Digital Federalism 

Paolo Bory, Daniela Zetti: Digital federalism: balancing automation, authority, and autonomy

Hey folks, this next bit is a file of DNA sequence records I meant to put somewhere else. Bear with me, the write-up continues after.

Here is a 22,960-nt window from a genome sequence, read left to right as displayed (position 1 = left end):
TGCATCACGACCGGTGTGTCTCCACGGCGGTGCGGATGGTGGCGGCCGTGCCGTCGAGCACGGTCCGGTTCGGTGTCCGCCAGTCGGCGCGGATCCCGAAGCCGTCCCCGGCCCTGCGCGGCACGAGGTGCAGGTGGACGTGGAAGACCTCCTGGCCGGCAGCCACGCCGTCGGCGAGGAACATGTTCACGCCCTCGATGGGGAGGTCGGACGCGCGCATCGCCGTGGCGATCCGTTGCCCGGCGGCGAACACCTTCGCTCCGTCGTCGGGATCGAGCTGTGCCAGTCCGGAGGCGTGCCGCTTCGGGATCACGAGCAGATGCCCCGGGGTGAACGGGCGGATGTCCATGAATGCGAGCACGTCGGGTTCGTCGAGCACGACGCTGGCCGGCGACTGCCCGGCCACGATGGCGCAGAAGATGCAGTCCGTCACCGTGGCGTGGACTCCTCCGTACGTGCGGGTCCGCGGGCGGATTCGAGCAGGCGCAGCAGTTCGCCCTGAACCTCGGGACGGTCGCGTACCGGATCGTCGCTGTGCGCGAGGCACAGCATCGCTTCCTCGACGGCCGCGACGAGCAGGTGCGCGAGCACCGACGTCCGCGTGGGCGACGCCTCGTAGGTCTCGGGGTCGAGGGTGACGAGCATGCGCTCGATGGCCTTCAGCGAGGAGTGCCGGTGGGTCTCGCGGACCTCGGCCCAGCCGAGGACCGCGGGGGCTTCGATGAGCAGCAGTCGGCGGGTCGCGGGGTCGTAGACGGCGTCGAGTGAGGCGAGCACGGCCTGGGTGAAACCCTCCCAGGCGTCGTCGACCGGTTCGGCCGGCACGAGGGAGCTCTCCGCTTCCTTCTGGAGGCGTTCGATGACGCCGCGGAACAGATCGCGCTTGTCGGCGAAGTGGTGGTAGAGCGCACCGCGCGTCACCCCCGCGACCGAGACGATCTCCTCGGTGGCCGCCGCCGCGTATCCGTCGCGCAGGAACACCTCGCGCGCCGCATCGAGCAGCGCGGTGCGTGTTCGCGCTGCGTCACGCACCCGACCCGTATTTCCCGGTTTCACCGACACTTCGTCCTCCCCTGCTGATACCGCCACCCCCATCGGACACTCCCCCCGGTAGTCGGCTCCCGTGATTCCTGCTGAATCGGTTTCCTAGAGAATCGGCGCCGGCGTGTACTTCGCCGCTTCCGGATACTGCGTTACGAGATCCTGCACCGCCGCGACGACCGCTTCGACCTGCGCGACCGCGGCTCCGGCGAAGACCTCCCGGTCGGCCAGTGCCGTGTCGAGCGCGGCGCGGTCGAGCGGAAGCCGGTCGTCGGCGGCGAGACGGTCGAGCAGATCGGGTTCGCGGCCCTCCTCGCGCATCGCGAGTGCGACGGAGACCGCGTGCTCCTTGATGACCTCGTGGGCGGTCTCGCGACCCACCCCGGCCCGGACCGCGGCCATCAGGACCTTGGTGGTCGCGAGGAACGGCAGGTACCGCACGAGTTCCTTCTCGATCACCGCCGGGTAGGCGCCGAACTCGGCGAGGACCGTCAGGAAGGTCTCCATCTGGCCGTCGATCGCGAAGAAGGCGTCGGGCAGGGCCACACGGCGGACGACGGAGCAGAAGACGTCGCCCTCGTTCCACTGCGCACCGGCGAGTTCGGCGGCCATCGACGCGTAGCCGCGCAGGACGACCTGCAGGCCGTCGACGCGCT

Digital Federalism - Information, Institutions, Infrastructures (1950–2000)Paolo Bory, Daniela Zetti: Digital federalism: balancing automation, authority, and autonomy10.24894/978-3-7965-4509-2 Paolo Bory, Daniela ZettiDigital federalism: balancing automation, authority, and autonomy Paolo Bory, Daniela Zetti Federalism is about shared sovereignty. Like all social processes, it needs to be tested, revised, negotiated, and even changed according to the problem or decision at hand. In this issue of Itinera we argue that diverse and disparate processes of digitization have proved a good testing ground for federalism’ s many faces, as well as its strengths and weaknesses. By publishing a good handful of investigations in chronological sequence, we attempt to explain and understand federalism as a process, and thus as a historical subject. For decades, digital technology has been seen equally as a powerful tool, a promise of progress unkept, and as « dumb » technology. 1 Digital technology requires coordination, as evidenced by the many terms typical for the field of computing that sound straightforwardly political. Indeed, sometimes these words - e. g., protocol, center, network, and control - do denote political and administrative matters. In Swiss federalism, implementing computing technology entailed the passing on of tasks to the next higher level according to the principles of subsidiarity and solidarity. Digital technology and automation of processes thus paved the way for coordination, but not in the sense of a basic menu of technology services. This is a general finding that emerged from the historical investigations behind the papers collected here. Whether the subject is the federal government’ s first computer, automated processing of punched cards, digital telecommunications, or supercomputers - digital 1 These observations are widely shared by studies on the history and philosophy of the computer as a universal machine - a machine that is conceptualized and materialized in diverse applications and narratives. See Michael Mahoney’ s seminal paper titled « The Histories of Computing( s )», first published in Interdisciplinary Science Reviews, 2005, 2 : 119 - 135. Scholars emphasize the relevance of historical criticism in computing given that protagonists of computer development and digital technology produce their own models of historical development. Such models employ, for example, linear concepts of progress that are insufficiently complex for understanding historical change and social innovation. See, for instance, David Gugerli and Daniela Zetti, Computer History. The Pitfalls of Past Futures, Preprints zur Kulturgeschichte der Technik, 2019 (33 ). 6 Introduction Itinera 49, 2022, 6 - 17 technology and automation never provided coordination or balance per se ; rather, they stimulated and even demanded it. The automation and digitization of Swiss technology and society required substantial cooperation in terms of deploying and balancing political, economic, and human resources among the various actors involved. 2 As such, it posed practical challenges. But these same challenges also brought out the qualities and dynamism of federal systems. The development of digital technology opened up new fields of federal policymaking. In other words, while computing and networks put federalism to the test, federalism in turn exploited digital technologies as a demonstration of its qualities. When reading the historical accounts of the protagonists who appear in this issue, readers may note that digital federalism has long been characterized by a constant need to balance three complementary elements : automation, authority, and autonomy. Indeed, in all the accounts collected in this issue, autonomy and authority are negotiated in order to reach a certain degree of automation within different social and material spaces. These spaces and places include administrative offices, scientific centers, and federal borders. The fraught relationship between humans and machines is at the core of a discourse on automation that can be traced back to the 19 th century’ s mechanization of work and today is found in the hopes and fears evolving 2 Historical studies on Swiss public and private projects of automation, computerization, and digitization have appeared since the early 21 st century. Museum for Communication ( ed.), Loading History. Computergeschichte( n) aus der Schweiz = Loading History. Chronique( s ) de l’ informatique en Suisse, Bern 2001. See also traverse 2009/ 3 : Gesteuerte Gesellschaft / Orienter la société, ausgabe/ 2009/ 3/ gesteu erte-gesellschaft (30/ 3/ 2021); several issues of Preprints zur Kulturgeschichte der Technik, https : / / produkte/ preprints/ (30/ 3/ 2021) and of the book series Geschichte und Informatik - Histoire et Informatique, reihen/ 2274 (30/ 3/ 2021). Peter Haber and Jan Hodel, Informatisierung / Informatisation / Informatizzazione, in : Historisches Lexikon der Schweiz, 2019, https : / / de/ articles/ 013724/ 2019-07-12/ (30/ 3/ 2021). For vivid accounts of the so-called liberalization of Swiss telecommunications, see (20/ 8/ 2021). Digital federalism: balancing automation, authority, and autonomy 7 Itinera 49, 2022, 6 - 17 around the social impact of the use of algorithms and artificial intelligence. 3 In the history of federalism since the 1950s, automation - both as a concept and a common goal - usually precedes the realization and spread of digital media and infrastructure. In most cases the ( alleged) advantages of automated processes, whether promised by computers or digital networks, have an immediate impact on national, regional, and local policies even before the supporting technologies and infrastructure are in place. Words such as optimization, simplification, modesty, and coordination go hand in hand with the idea of automating human and organizational practices by means of technological innovation. Yet they don’ t automatically represent social or political innovation. This is another result of the research gathered here. The engineering projects analyzed in this issue succeeded in establishing digital federalism much more than in imposing rationalization or optimization. 4 In the 20 th century, automation became a peculiar feature of federalism. It was repeatedly employed as a counterweight to achieve the desired balance between autonomy and authority. Historical research has long since shown that federalism is no one-sizefits-all formula to be applied within a fixed regulatory political and cultural system. The Historisches Lexikon der Schweiz ( Dictionnaire Historique de la Suisse - Dizionario Storico della Svizzera ) states that « no single definition of 3 On the transformation of modern statehood and law facing the perils of industrial mechanization, see François Ewald, L’ Etat providence, Paris 1986. Jon Agar studied how 19 th -century experts attempted to control the UK administration thanks to the deployment of machines : The Government Machine : A Revolutionary History of the Computer, Baltimore 2003. For a classic study investigating the collective career of corporate IT personnel, see Thomas Haigh’ s Inventing Information Systems : The Systems Men and the Computer, 1950 - 1968, in : Business History Review, 2001, Special Issue 1 : 15 - 61. 4 These results generally confirm older cultural studies on the relationship between society, science, and technology, which take into account the manifold relationships between human and non-human actors. In particular, the results affirm relational approaches used by humanity scholars in order to make digitized sociotechnical systems accessible to professional and regulatory actors, and for public discourse and civic participation. See, for example, Marc Coeckelbergh, Artificial Intelligence, Responsibility Attribution, and a Relational Justification of Explainability, in : Science and Engineering Ethics, 2020, 4 : 2051- 2068. 8 Paolo Bory, Daniela Zetti Itinera 49, 2022, 6 - 17 federalism is possible ». 5 The contributions in this issue show that autonomy and authority were politically and socially relevant throughout the period under investigation. Moreover, the two concepts characterize digital federalism’ s complex practices of negotiation. Autonomy and authority are closely related to each other. On the one hand, autonomy demands authority at the local and regional level. An example is when cantonal governments or universities make economic or political decisions based on their right to choose what is best for their own sociotechnical and cultural environment. 6 Conversely, in some cases authority bypasses local autonomy. Such is the case, for instance, when the federal government makes decisions on « overarching » projects that concern the country as a whole, with the consequent deployment of human and economic resources that no autonomous regional or local actor can afford. Federalism is not synonymous with the nation-state. It can be practiced within and across states. The collection in this issue thus supplements accounts of the history of digital technologies and media from national, international, and transnational perspectives that have arisen within fields such as media studies, Internet studies, the history and philosophy of technology, computer history, and science and technology studies. 7 By collecting for the 5 Rainer J. Schweizer and Ulrich Zelger, Föderalismus / fédéralisme / federalismo, in : Historisches Lexikon der Schweiz, 2019, https : / / de/ articles/ 046249/ 2009-11- 05/ (30/ 3/ 2021). For a concise history of federalism, see Dieter Langewiesche’ s take on « another German history ». Langewiesche traces the history of German federalism from medieval times up to the present and « from a multi-state empire to a federal state ». Dieter Langewiesche, Vom vielstaatlichen Reich zum föderativen Bundesstaat. Eine andere deutsche Geschichte, Stuttgart 2020. For an overview of the often, yet not exclusively national connotations of the term digital sovereignty, see Stéphane Couture and Sophie Toupin, What Does the Notion of « Sovereignty » Mean When Referring to the Digital ? , in : New Media & Society, 2019, 10 : 2305 - 2322. 6 The federal state has its own autonomy too. For a comparison of Swiss and German federalism, see Dietmar Braun, Dezentraler und unitarischer Föderalismus. Die Schweiz und Deutschland im Vergleich, in : Swiss Political Science Review, 2003, 9 : 57-89. 7 Much of this research has been published as monographs or in academic journals, usually focusing on single case studies covering a short time span. An exhaustive list of all the contributions dealing with national case studies on digitization would be too long. However, in addition to several efforts from the United States, readers might wish to con- Digital federalism: balancing automation, authority, and autonomy 9 Itinera 49, 2022, 6 - 17 first time studies that reflect on digital federalism in the 20 th century, this issue also represents a first attempt to put several cases in chronological order and to consider them by comparing and relating them to each other. Chronology and narration reveal the power of historiography to challenge what seems to be obvious. Individual and collective learning is based on reflection. It is reflection that makes information, like a historical work, valuable. The first two papers in this issue deal with the relationship between and among states, information, and computers. The papers emphasize the long and varied history of information in state administration and the momentous consequences of technological visions. As early as the 1950s, Swiss federalism was addressed by governmental and administrative actors with the help of computer technology. Since then, implementing digital technology - in public sector administration for education and research purposes, in emerging sociopolitical and economic regions of Europe, and in global communities - implies activating and even innovating federal mechanisms that are anything but purely technical. All the steps along the way toward digital federalism - whether dreams or expectations, automation, cooperation, or conflict - are moreover embedded in a longer history that reflects a balance of forces, resources, and responsibilities that was constantly shifting among the various actors. The two articles in the middle of the issue investigate federal negotiations in the fields of migration and university policy. These articles emphasize how, in the second half of the 20 th century, federalism was closely linked to the development of the welfare state, its economic and cultural resources, and its challenges. The last two papers deal with supercomputing, a prominent phenomenon of recent national and transnational history. The papers show how, by the end of the 20 th century, the nation-state and sult the following studies : Gregory Asmolov and Polina Kolozaridi, Run Runet Runaway : The Transformation of the Russian Internet as a Cultural-Historical Object, in : The Palgrave Handbook of Digital Russia Studies, Cham 2021 ; Paolo Bory, Gianluigi Negro, et al. ( eds.), Computer Network Histories. Hidden Streams from the Internet Past, Zurich 2019 ; Gerard Goggin and Mark McLelland ( eds.), The Routledge Companion to Global Internet Histories, New York 2017 ; Gianluigi Negro, Internet in China, London 2018 ; Valérie Schafer and Benjamin Thierry, Le Minitel : l’ enfance numérique de la France, Paris 2012. 10 Paolo Bory, Daniela Zetti Itinera 49, 2022, 6 - 17 the very meaning of the computer were being challenged by the unprecedented « super » scale of the social and political coordination required by high-performance computing. The first paper by Laura Skouvig shows that the relationship between state, information, and technology has been close for centuries. For this very reason, it is important to point out that the concept of the information state implies an ever-changing constellation of new technologies, different forms of information, and statehoods. Skouvig makes the case that the close nexus observable in digital societies is not new at all. Historiography has long maintained that different states had different reasons for collecting different forms of information in different ways. That is why her paper occupies the opening pages of this special issue. Based on an extensive body of research on the history of information, Skouvig argues that historiography has the power to challenge narratives that treat information as a naturalized entity. She shows that in the second half of the 20 th century, a very popular concept arose that was rooted in communication theory and engineering and that saw information as quantifiable. What is the quality of information ? Why do states use technology ? And why do they collect information ? These questions are the most relevant because according to Skouvig current «[v]iews on quantity lead to determinist understanding of the information society », which evens out differences in attitudes toward information : Although the information state as an analytical concept has a tendency to focus on technologies in the form of death certificates, other printed forms, or the census, it raises questions about the underlying reasons and ideas for collecting information and for using particular technologies. Information approaches ideology when neither civil servants nor learned scholars question its quality, to name just two categories of actors who have been custodians of information for centuries. Nick Schwery’ s paper provides a first essential hint of the balance between authority and autonomy by approaching the arrival of the computer through the lens of information as well as of organization management in Switzerland. In reading Schwery’ s paper on the coordinating role of the Swiss Central Office for Organizational Affairs between the 1950s and the Digital federalism: balancing automation, authority, and autonomy 11 Itinera 49, 2022, 6 - 17 early 1960s, we noticed that more than being just a matter of content or data management during this period, information was first and foremost about organization. In fact, in the initial steps toward Swiss digital federalism, the computer appeared « on the horizon » as a key tool not only for managing the quantity of information and data, but especially as a technology adept at shaping the human, physical, and technical organization of the federal administration. Schwery reflects on the many authorities involved in the automation process : [T]he computer became a vehicle for self-reflection, and subsequently a way to change the administration and the way it did its work under the radar of politics. The cooperation between highly heterogeneous institutions and actors stood at odds with the line organization. As Schwery argues, the prospect of the computer changed the Confederation’ s administration, even before the actual arrival of the machines. Computing challenged the borders between the administration and the political sphere or, in other words, between autonomy and authority, opening up a whole new space of negotiation between different institutions and political actors. In Schwery’ s words, after a preliminary phase of coordination in the 1950s, by 1960 the negotiation ground for the future use of computers was defined «[n]ot in response to the computer, but anticipating computer use and computer access from a holistic standpoint. Not as an answer to the growth of the administration, but in the context of it » ( emphasis added ). Once the computer entered the federal administration, the demand for automated decisions and standardized digital practices from Swiss institutions, offices, and organizations shot up. In this respect, Moritz Mähr’ s paper takes a step forward, both chronologically and pragmatically, toward attempts to implement federalism using digital means. Mähr takes a look at migration, one of the first core applications of computers for Swiss policymaking. In the 1960s the promise of automation informed the federal principle of distributing external human resources ( but also burdens ) throughout the country. 12 Paolo Bory, Daniela Zetti Itinera 49, 2022, 6 - 17 As Mähr points out : [ B]etween 1967 and 1969 a solution was found which was also viable for the cantons. Not much remained of the visionary claim to automate migration policy. The information system was to replace the existing statistics without major adjustments in the cantons and municipalities. […] The demand for radical control of migration flows had given way to the federal reality in which cantons and the federal administration negotiated a compromise. The troubled path between 1964 and 1971 that led to the ( partial) automation of the Central Aliens Register (ZAR ) is a wonderful historical example of the constant negotiation between cantonal and federal institutions - in this case between the Federal Council, the Aliens Police, and the cantonal authorities. But Mähr’ s account does not dwell only on power relationships. It also shows how digitization challenged the heterogeneity of Swiss cantons in terms of work and organizational habits, social practices, material ( and analog ) tools, and methods of controlling migration. A clear example of the impact of automation on the material and sociotechnical dimensions of federalism is, in fact, analog technologies, such as the different paper forms designed and used by cantonal authorities on « the front line » - i. e., on national borders - which had to be standardized in order to be processed by a centralized computing facility. In the history of ZAR, these analog forms acted as brokering objects. They were the « material » of a complex negotiation between autonomy, automation, and authority, and as such between the federal administration and the Aliens Police or, in brief, between (federal) « offices » and ( cantonal) « officers ». It is worth noting that although the first two case studies analyzed in this issue deal with different forms of sociotechnical networks, they do not involve digital networks. In other words, at an early stage of digital federalism, analog and digital means of communication and information processing coexisted. For example, in Mähr’ s account, migration forms and the statistical results output by computers were shared between cantonal and federal authorities by post. The paper by Daniela Zetti is the first study in this issue to examine digital networks. It deals with the premises and special measures behind the scientific network known as SWITCH. At first glance, the essay seems to track a technological leap that took place between the early 1970s and the Digital federalism: balancing automation, authority, and autonomy 13 Itinera 49, 2022, 6 - 17 late 1980s, bringing readers into the age of digital telecommunications and networks. But most of Zetti’ s analysis refers to the late 1970s, shedding light on the negotiation of decision-making power and science policy between the Swiss universities and the federal state during this period. Zetti looks beyond the technological advancements embedded in the SWITCH network to the historical processes behind the federal dispatch of 1985 announcing « special measures in favor of education and further training as well as research in information technology and engineering sciences ». 8 Contrary to other, enthusiastic accounts of national networking projects, and rather than focus on the « novelty » of the network - which, incidentally, was not new at all - Zetti chose instead to trace cooperative federalism in the lead-up to the federal « special measures » that gave rise to SWITCH. As Zetti puts it : The future SWITCH computer network and its supporting organization, the SWITCH Foundation, were innovative, and hence constituted special measures relating to university policy that relied on institutions and helped to establish rules and boards for discussion and decision-making. […] With regard to the intended effects of the special measures - education, training, and managing structural change - the network most likely performed poorly or at least in a way that cannot be measured. […] The positive societal impact is to be found somewhere else. The « somewhere else » is again traceable in the political, economic, and cultural arena, where the federal state, universities, and computer scientists negotiated their respective claims on autonomy, authority, and automation. Zetti explores the potential of the dual nature of the network, in its « ideal and material form », looking at SWITCH as a point of departure rather than a terminus for historical investigation. This material and ideal form is discernable in several traits of the Swiss scientific and political system of the 1970s : the heterogeneity of the network « nodes », which represented different hardware and user practices at each university ; the Swiss science institutions’ claim of autonomy from the « special measures » that were eroding the universities’ power to decide funding for educational and technological assets ; and even the question of whether the upcoming networking projects 8 Swiss Federal Gazette. 14 Paolo Bory, Daniela Zetti Itinera 49, 2022, 6 - 17 were consistent with the principle of « frugality » peculiar to the Swiss federalist vision. Returning to Laura Skouvig’ s plea for turning a historical gaze on « the quality of information », Zetti shows how the network was not just a simple technological solution for managing information. Rather, it constituted the enactment of the federalist hope and principles revolving around cooperation and planning efforts. In line with this narrative, the last two contributions, which deal with supercomputing projects in Germany and Switzerland, respectively, probably represent the highest level of cooperation and balance between institutional and economic forces in digital federalism. Supercomputing is not discreet. In fact, it is conspicuous, state David Gugerli and Ricky Wichum at the outset of their paper. Supercomputing and nation-states have a special relationship, because supercomputing means the allocation of an extreme amount of resources in a single and very complex computing center. […] Hence, supercomputing has always been a playground for powerful, splendid governments and their technoscientific programs. Gugerli and Wichum proceed to show - contrary to this first and obvious relationship between supercomputing and central power - how a new kind of federalism emerged in the field of supercomputing. The subject of their study is the Center for High Performance Computing in Stuttgart, southern Germany. The early phases of German digital federalism in supercomputing were characterized by attempts to distribute resources and later by regional competitiveness. In a third phase, which began in the second half of the 1990s, a qualitatively new form of federalism emerged. Gugerli and Wichum speak of « a regime in which a broad variety of actors and programs participated » that could not be related to any « predefined model and no organizational standard for supercomputing ». The new form continues to adhere to this characteristic : it is constructed in « trading zones » to create local configurations of supercomputing. And even here, there is no local spiritus rector, but rather « strong alliances, carefully designed forms of autonomy, and selective interrupts for the control of desired and disruptive interdependence.» The final contribution is by Paolo Bory, Ely Lüthi, and Gabriele Balbi, who provide an impressive example of how balance can be created through Digital federalism: balancing automation, authority, and autonomy 15 Itinera 49, 2022, 6 - 17 negotiations among unequal partners. Their study deals with the founding of a national supercomputing center in Switzerland promoted by ETH Zurich and the canton of Ticino. Ticino had no university in the 1980s, but nevertheless it was chosen as a site for national supercomputing. The Swiss National Supercomputing Center ( CSCS ) took shape in an advanced computing landscape at Swiss universities. Academic digital Switzerland already existed, brought with it its own traditions, was growing stably, and was well connected internationally. By including the installation of a supercomputer in the package of special measures, the federal government acquired the political authority to manage the new scientific field of supercomputing and to institutionalize it through a center. The federal government was able to do this because of the availability of scientific, administrative and technical expertise at the federal level. Thus, the federal government delegated supercomputing within the federal sphere to the ETH Board 9 and to one of its two federal institutes of technology, ETH Zurich. Both with respect to the digital-state technosphere, with its strong emphasis on higher education, and the routines of the federal organizations, continuities are evident in Swiss supercomputing. The decision to bring supercomputing to the southern part of Switzerland promised to extend the Swiss digital landscape in a most spectacular way. But supercomputing strained the institutional fabric of federalism to a surprising degree. The organizational form of the center was immediately visible and became a surface on which to project exotic visions and cooperative schemes of unlimited scope. National supercomputing in Ticino demonstrated that federal politics was alive, but in need of grand visions, especially at the supra-regional and international level. Moreover, federalism requires solidarity, as the authors point out : Tensions aside, CSCS was also an act of « solidarity » with Ticino. Solidarity is a key principle in any federal association as it entails the faith (from the Latin fede ) of those allies, whether states or cantons, who tend to support each other in order to strengthen (to make more solid ) the cohesion and development of the entire nation. 9 The ETH Board is the supervisory body for Switzerland’ s two federal institutes of technology and four federal research institutes. 16 Paolo Bory, Daniela Zetti Itinera 49, 2022, 6 - 17 The article by Bory, Lüthi, and Balbi elucidates a fragment of contemporary history from the late 20 th century because it shows how the cohesion between societies in the digital era is « handmade ». Cohesion needs networkers. Much local work was needed to expand digital federalism, and many actors from a wide variety of social, economic, and political backgrounds were involved in constructing the center. Supercomputing in Ticino rapidly acquired fame beyond the region’ s borders. Accordingly, the supercomputing center demanded more solidarity from its management in faraway Zurich than initially anticipated. In the meantime, the center’ s location was a scandal of such proportions that, even at the time, Council of States member Giuseppe Buffi insisted its « history […] must be written down ». A common thread links all the papers in this issue, namely, the co-development of a digital society and federalism in the second half of the 20 th century relied on a common agreement to secure the balance of automation, authority, and autonomy. Such history shows how the prosperity of federalism depends on a continuous and complex sociotechnical investment in institutions, information, and infrastructure to keep up with the times. Digital federalism: balancing automation, authority, and autonomy 17 Itinera 49, 2022, 6 - 17